• Examine gear and pets for ticks.
  • Tumble clothes in a dryer on high heat to kill any remaining ticks.

If you do find a tick attached to your skin, remove it within 24 hours. Follow these steps:

  • Use a pair of tweezers to grasp the tick directly by the head or mouth parts. Don't grab the tick by its body.
  • Remove the tick by pulling it out firmly and directly outward without twisting or turning.
  • Place the tick in alcohol to kill it.
  • Clean the bite wound with a disinfectant.

Take a photo of the tick. This can help identify the type of tick if you have symptoms.

When should I call the healthcare provider?

Healthcare providers don’t advise preventive treatment with antibiotics, so you don’t need to call if you find a tick on your body. Most ticks don’t carry the bacteria that cause the disease. But if you have possible symptoms of anaplasmosis within 2 weeks after a tick bite, call your healthcare provider right away.

Key points about anaplasmosis

  • Anaplasmosis is a type of bacterial infection spread through tick bites.
  • You have a higher risk in the spring and summer in certain parts of the country.
  • You may have no symptoms, mild symptoms, or severe symptoms. Some possible complications can be life-threatening.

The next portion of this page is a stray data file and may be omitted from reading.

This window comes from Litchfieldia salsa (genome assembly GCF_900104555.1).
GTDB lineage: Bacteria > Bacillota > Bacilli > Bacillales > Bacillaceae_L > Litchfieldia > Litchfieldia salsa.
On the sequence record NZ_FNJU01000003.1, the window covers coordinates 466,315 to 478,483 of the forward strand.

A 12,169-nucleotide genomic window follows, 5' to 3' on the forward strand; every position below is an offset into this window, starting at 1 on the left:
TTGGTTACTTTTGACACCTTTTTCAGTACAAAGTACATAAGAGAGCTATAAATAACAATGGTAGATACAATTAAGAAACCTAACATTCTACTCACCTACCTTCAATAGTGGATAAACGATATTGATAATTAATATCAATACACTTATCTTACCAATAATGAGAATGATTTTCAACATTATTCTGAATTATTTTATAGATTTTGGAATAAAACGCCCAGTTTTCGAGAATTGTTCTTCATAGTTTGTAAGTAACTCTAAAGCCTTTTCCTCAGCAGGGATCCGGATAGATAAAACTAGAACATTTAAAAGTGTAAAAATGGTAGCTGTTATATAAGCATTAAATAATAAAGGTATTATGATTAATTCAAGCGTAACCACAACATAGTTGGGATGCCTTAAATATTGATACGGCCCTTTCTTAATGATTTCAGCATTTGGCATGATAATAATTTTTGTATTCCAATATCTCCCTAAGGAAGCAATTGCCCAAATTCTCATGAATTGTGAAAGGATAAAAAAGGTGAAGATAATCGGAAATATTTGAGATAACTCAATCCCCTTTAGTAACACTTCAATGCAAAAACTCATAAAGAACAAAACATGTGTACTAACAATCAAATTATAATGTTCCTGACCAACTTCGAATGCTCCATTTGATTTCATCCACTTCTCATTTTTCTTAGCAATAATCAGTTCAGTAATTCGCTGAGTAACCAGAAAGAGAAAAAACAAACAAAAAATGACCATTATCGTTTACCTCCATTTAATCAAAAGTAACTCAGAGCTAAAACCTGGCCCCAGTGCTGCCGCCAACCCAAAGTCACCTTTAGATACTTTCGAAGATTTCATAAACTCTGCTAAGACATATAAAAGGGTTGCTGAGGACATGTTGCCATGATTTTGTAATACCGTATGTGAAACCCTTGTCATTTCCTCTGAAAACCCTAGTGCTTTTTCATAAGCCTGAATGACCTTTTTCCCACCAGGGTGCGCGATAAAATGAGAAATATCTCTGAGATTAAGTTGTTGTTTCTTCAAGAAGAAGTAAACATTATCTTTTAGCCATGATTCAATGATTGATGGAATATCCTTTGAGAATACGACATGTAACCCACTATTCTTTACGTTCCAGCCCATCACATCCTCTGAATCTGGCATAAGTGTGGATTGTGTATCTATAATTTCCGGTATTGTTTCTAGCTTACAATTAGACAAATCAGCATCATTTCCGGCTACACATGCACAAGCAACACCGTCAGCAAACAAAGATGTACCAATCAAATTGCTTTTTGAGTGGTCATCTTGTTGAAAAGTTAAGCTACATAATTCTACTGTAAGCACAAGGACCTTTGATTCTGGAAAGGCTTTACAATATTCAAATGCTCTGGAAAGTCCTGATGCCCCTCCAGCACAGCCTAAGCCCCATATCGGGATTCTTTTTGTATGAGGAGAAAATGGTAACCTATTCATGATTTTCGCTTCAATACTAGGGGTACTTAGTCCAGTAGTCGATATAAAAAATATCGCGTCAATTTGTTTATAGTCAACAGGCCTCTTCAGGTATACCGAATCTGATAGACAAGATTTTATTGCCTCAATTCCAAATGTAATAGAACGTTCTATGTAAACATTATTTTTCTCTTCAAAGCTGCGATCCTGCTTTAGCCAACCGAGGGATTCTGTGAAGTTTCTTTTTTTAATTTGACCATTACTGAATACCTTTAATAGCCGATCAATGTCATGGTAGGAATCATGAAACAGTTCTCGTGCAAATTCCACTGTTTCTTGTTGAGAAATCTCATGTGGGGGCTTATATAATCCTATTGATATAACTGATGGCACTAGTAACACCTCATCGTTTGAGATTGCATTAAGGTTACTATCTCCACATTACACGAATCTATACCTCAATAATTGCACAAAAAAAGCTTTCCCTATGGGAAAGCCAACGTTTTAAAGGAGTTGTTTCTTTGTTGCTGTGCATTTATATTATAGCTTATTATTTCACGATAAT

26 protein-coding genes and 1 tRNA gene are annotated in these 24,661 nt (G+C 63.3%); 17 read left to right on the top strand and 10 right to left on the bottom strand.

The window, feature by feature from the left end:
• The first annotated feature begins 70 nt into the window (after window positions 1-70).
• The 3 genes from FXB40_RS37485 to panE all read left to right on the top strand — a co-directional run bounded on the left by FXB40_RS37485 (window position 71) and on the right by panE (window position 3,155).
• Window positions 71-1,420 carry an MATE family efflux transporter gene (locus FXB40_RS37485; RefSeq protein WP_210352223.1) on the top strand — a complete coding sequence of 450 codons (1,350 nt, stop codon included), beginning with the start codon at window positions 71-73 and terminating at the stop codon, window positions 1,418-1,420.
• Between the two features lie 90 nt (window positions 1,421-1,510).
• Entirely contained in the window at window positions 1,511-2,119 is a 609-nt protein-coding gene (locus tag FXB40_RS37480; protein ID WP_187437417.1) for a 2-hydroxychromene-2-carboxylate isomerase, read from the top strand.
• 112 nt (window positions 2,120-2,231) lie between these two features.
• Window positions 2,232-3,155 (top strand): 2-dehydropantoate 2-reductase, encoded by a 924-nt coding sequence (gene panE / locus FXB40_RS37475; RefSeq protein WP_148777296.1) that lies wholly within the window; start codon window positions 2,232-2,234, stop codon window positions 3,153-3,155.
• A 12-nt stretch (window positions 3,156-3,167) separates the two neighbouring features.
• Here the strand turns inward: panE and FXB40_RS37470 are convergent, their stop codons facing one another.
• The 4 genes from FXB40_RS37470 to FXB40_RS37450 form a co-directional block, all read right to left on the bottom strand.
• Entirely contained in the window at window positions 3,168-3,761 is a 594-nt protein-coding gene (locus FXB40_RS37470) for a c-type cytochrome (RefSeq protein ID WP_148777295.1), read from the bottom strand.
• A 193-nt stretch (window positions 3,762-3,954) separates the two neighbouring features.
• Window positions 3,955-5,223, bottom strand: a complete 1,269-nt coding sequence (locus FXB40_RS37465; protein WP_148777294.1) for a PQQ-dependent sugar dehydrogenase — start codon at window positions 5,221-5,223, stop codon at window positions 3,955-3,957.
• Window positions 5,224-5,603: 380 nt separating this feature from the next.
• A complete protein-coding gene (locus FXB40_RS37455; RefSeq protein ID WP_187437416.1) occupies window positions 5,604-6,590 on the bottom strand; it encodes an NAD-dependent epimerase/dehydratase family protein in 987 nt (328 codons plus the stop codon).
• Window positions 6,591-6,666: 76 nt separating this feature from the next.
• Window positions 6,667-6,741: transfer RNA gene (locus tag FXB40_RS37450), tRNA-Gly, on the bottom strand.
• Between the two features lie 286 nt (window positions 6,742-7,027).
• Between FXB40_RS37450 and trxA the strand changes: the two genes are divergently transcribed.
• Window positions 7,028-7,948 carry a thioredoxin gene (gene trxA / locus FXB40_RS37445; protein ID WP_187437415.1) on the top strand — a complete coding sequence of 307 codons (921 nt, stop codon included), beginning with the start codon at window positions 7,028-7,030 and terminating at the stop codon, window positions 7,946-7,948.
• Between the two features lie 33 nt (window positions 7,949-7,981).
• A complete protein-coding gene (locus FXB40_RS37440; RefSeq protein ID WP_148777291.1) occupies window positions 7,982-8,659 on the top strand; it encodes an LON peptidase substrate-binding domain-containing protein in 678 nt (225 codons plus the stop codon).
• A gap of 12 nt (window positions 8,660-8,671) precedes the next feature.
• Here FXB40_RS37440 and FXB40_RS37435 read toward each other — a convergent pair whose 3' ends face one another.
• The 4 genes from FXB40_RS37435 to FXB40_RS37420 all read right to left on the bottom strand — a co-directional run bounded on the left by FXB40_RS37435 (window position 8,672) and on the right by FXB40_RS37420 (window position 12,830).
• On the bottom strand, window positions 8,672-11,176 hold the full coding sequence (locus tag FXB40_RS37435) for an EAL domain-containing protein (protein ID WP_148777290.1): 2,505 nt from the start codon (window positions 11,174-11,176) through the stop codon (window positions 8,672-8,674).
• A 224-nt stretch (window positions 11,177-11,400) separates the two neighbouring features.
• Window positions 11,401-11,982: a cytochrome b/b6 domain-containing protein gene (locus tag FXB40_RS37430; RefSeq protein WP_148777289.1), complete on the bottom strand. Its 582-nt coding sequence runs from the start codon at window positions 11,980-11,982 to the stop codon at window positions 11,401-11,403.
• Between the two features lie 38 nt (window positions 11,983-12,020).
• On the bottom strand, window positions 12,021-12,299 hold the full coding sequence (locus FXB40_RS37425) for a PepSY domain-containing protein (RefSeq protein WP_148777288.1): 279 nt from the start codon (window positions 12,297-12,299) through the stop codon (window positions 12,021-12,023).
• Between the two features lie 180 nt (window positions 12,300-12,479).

• Antibiotics are the main treatment. Severe symptoms are rare if treatment begins right away.
  • Most ticks don’t carry the bacteria that cause anaplasmosis. You have a lower risk of infection if you remove an infected tick within 24 hours.

Next steps

Tips to help you get the most from a visit to your healthcare provider:

  • Know the reason for your visit and what you want to happen.
  • Before your visit, write down questions you want answered.
  • Bring someone with you to help you ask questions and remember what your provider tells you.
  • At the visit, write down the name of a new diagnosis, and any new medicines, treatments, or tests. Also write down any new instructions your provider gives you.
  • Know why a new medicine or treatment is prescribed, and how it will help you. Also know what the side effects are.
  • Ask if your condition can be treated in other ways.
  • Know why a test or procedure is recommended and what the results could mean.
  • Know what to expect if you do not take the medicine or have the test or procedure.
  • If you have a follow-up appointment, write down the date, time, and purpose for that visit.
  • Know how you can contact your provider if you have questions.
Medical Reviewer: Barry Zingman MD
Medical Reviewer: Raymond Turley Jr PA-C
Medical Reviewer: L Renee Watson MSN RN
© 2000-2022 The StayWell Company, LLC. All rights reserved. This information is not intended as a substitute for professional medical care. Always follow your healthcare professional's instructions.